Kenya is constructing 136 solar-powered mini-grids in remote regions that are not adequately supplied by the national electrical grid, the country’s energy minister announced on Monday.
Off-grid solar power, pushed by start-ups, has grown in popularity in Africa in recent years for residences cut off from major power systems.
According to the World Bank, there are over 3,000 solar mini-grids deployed in Sub-Saharan Africa, up from 300 in 2010. According to the bank, another 9,000 are planned, including those to be built in Kenya.
The national electrical system has yet to reach some sections of the country, according to Energy Minister Davis Chirchir, who spoke at a World Bank-sponsored solar energy conference.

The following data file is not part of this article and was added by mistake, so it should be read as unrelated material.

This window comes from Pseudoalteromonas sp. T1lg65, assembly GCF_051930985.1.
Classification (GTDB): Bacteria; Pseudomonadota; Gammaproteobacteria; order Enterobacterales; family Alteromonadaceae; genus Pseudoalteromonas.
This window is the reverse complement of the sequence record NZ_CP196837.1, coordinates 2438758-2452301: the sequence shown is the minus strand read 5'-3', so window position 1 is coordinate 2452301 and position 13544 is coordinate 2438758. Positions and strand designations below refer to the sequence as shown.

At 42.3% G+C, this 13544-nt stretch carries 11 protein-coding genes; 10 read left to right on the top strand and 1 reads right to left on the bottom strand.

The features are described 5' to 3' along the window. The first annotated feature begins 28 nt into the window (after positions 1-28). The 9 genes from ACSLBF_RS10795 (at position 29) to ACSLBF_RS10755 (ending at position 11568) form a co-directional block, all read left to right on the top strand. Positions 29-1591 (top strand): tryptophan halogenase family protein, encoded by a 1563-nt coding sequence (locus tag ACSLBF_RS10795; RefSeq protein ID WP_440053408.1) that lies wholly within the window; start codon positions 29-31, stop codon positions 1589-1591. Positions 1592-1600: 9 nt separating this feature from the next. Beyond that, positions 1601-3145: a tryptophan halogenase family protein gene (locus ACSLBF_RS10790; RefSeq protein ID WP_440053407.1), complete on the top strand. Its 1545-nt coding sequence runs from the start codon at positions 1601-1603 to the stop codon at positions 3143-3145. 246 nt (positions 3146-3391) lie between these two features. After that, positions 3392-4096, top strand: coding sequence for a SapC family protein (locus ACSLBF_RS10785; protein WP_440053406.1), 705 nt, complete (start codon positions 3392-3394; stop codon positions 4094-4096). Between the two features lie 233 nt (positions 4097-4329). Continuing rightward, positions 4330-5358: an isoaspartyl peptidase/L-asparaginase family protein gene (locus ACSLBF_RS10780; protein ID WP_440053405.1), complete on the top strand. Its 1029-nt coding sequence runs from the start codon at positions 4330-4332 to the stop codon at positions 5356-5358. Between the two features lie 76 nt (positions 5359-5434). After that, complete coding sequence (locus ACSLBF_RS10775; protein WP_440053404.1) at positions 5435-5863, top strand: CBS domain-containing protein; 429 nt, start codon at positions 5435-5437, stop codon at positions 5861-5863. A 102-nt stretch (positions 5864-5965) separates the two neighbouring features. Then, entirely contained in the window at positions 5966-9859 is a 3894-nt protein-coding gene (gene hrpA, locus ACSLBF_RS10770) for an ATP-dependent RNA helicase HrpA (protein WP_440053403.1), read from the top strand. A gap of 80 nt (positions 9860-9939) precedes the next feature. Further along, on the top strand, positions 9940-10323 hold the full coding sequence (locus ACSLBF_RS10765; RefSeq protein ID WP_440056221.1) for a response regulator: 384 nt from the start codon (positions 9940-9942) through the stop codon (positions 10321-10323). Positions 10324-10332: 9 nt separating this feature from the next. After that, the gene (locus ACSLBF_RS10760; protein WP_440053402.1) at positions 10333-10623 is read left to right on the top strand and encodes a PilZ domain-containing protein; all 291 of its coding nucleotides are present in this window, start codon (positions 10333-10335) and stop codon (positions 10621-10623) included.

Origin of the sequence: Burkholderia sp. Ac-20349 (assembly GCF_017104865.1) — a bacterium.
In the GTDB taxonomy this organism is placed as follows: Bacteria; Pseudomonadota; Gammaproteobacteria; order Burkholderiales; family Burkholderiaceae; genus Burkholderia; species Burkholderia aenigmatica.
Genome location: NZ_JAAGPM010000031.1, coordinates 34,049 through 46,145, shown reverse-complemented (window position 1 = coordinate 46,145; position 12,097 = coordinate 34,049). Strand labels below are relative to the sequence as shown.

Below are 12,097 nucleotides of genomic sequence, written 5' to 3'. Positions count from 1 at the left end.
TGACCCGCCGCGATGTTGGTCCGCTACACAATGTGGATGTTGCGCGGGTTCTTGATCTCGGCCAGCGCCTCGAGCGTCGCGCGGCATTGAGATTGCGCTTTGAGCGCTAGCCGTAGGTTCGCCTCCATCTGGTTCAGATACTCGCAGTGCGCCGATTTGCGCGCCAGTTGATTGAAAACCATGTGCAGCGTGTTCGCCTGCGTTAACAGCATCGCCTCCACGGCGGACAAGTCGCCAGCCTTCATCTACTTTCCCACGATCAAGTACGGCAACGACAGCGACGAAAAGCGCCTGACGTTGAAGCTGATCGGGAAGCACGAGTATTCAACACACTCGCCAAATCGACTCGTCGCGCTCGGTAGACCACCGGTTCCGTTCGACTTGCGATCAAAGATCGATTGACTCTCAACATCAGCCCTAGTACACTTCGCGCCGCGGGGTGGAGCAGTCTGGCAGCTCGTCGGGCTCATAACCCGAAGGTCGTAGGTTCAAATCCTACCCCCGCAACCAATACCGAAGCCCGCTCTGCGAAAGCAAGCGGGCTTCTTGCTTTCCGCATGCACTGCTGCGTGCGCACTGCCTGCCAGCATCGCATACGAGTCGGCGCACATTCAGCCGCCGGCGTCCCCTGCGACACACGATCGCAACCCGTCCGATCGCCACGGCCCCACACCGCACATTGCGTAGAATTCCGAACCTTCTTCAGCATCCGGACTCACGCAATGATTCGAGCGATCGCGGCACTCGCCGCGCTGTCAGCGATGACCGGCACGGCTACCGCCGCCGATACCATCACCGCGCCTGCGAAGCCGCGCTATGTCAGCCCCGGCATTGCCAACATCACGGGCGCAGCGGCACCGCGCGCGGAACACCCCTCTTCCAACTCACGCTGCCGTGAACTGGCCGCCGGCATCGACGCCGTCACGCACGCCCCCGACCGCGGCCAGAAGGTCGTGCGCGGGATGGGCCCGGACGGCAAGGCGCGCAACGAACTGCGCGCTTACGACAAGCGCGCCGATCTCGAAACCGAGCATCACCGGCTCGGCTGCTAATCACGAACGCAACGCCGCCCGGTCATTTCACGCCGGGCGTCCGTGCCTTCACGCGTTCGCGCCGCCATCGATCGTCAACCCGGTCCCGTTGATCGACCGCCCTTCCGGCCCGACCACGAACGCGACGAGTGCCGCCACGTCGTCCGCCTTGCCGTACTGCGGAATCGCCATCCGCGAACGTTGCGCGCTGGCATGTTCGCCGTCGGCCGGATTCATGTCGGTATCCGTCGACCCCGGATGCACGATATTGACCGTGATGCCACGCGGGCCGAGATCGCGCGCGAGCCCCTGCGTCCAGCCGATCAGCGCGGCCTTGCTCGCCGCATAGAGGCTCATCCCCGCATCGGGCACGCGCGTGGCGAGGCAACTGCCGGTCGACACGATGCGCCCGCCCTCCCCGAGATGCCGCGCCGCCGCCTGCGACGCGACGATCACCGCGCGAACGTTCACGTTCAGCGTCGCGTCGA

The new solar micro grids are part of a $150 million World Bank-funded scheme.
The networks, which are powered by solar panels, employ batteries and backup generators to produce electricity that is independent of the larger national grids.
Despite the fact that Kenya generates a substantial portion of its electricity from renewable sources such as hydropower and geothermal, the country has hundreds of diesel-powered producing units due to years of drought.
According to Chirchir, the government has received funds from development partners to transition the diesel-powered units to more affordable and sustainable sources.
Solar has the potential to link 380 million people in Sub-Saharan Africa to energy by 2030, according to the World Bank.